Every Indie Knows . . .

When I plan what to write about here, I sometimes catch myself thinking, “Everybody knows that. I don’t want to beat a dead horse.” But not everybody is in the same place in their career development, and not everybody has read earlier posts, so at the risk of repeating myself, I’m going to mention a few things again.

Get Rich Quick and Easy–NOT!

The decision to bypass traditional publishers and go Indie is sometimes regarded as a quick way to make money. It takes so much less time to get a book in front of a reader with digital publishing than it does going the traditional route, it’s easy to see how beginners might fall into the trap of thinking this. In my experience, however, and in the experience of the Indie authors I know personally, this is not the case. It takes time to build an audience, and unless you already have a following from some other public life or as a traditionally published author, don’t expect to sell hundreds or thousands of books in the first few weeks, or even months. The authors who do well as Indies have multiple books out there. Don’t expect your first book to take off like a rocket. Keep writing.

It also takes a lot of work. See below.


I’ve seen some good books that went though multiple rounds of beta readers so I won’t say categorically that a book must have professional editing to succeed. But good golly, it sure helps. Yes, it will push back your break even point but I think your long term career will benefit because the book will be that much better. Second only to word of mouth, readers say the reputation of the author is what persuades them to buy. Build your reputation by putting out a quality product.

I just finished “Not Magic Enough,” a novella by Valerie Douglas that is meant to be an ambassador for the author’s other romantic fantasy books. The author’s voice is absolutely perfect, but as an ad for her other books this offering is weak because of the poor editing. (Despite that, check it out. Douglas’s voice is beautiful.)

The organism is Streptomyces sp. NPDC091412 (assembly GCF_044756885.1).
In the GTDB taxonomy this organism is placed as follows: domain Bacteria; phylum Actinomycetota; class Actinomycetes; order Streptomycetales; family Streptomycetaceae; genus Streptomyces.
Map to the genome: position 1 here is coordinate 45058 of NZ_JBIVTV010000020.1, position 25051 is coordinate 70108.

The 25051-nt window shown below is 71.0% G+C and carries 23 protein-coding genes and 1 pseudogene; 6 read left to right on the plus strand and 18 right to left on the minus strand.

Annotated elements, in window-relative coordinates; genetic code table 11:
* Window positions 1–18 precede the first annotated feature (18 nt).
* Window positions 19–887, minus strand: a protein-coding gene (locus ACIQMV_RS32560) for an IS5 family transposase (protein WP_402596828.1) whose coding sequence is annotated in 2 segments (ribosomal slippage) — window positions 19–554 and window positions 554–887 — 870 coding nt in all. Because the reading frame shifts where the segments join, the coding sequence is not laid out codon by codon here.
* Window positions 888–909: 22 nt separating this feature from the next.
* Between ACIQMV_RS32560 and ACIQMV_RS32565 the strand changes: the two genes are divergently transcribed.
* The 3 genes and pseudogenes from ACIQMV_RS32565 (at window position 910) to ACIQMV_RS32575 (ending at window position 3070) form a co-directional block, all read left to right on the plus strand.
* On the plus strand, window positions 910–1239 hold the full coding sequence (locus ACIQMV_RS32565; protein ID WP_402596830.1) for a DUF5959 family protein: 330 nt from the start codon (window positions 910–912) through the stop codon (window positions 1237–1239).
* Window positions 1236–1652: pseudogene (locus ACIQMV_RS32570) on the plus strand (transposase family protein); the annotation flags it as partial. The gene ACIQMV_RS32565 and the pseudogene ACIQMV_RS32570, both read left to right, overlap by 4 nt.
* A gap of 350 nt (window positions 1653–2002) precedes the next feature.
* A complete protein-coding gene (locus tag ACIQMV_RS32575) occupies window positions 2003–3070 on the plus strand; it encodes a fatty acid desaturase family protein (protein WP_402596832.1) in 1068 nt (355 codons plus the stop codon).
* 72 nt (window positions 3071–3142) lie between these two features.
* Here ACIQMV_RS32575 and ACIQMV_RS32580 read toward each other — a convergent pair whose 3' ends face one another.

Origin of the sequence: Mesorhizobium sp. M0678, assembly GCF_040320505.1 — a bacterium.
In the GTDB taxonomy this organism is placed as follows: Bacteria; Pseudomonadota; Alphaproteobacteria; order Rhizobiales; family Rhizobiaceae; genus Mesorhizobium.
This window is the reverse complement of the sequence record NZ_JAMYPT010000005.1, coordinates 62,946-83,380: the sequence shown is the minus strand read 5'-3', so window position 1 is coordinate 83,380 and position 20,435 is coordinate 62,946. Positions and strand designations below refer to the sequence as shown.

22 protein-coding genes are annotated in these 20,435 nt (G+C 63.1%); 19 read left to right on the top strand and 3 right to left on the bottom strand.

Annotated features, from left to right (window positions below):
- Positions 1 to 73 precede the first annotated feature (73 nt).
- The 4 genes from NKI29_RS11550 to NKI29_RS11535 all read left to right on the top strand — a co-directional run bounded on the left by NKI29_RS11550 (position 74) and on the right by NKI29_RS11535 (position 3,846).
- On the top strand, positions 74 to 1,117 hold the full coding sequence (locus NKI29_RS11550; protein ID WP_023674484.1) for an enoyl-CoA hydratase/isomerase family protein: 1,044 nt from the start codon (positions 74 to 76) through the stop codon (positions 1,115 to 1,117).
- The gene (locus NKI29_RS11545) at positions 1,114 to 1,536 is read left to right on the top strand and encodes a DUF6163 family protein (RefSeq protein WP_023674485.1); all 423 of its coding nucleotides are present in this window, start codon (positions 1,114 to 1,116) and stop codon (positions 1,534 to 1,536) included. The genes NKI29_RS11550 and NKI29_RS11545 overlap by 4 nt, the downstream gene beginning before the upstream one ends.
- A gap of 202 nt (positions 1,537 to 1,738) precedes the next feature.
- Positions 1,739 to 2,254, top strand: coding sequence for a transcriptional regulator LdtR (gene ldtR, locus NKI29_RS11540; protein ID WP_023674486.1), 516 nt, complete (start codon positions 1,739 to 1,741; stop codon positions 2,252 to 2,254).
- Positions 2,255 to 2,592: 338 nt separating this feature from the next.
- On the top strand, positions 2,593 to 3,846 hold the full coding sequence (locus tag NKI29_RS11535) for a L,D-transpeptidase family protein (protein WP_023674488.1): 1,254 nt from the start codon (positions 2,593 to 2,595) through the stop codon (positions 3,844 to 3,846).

My advice: Don’t rush your finished story out the door. Get a pro editor, or if you can’t afford it, do multiple rounds of beta readers. Even so, typos will still slip though, but consider what your work will look like if you don’t do this.  You don’t want readers to miss the forest of your story for the trees of typos.


Some authors have the skill to design beautiful and effective covers, or they have a loved one who can do it for them, but most of us don’t. Human’s are visual creatures. We respond to visual cues. We need to use this to sell our work. If we don’t, our competitors will, and they’ll make the sale that could have been ours.


I’d rather be writing than cleaning up Word’s weird style artifacts, but formatting can be done at home. If you decide to do this yourself, make use of the great resources out there to learn how to do it well. Me, I hire it out. There are folks out there charging very reasonable prices for quick, clean work. You do not want a reader to stop reading your story (and leave a bad review) because the font changes every other paragraph, or the question marks are replaced by hieroglyphics.


Write a great story with engaging characters. ‘Nuff said.

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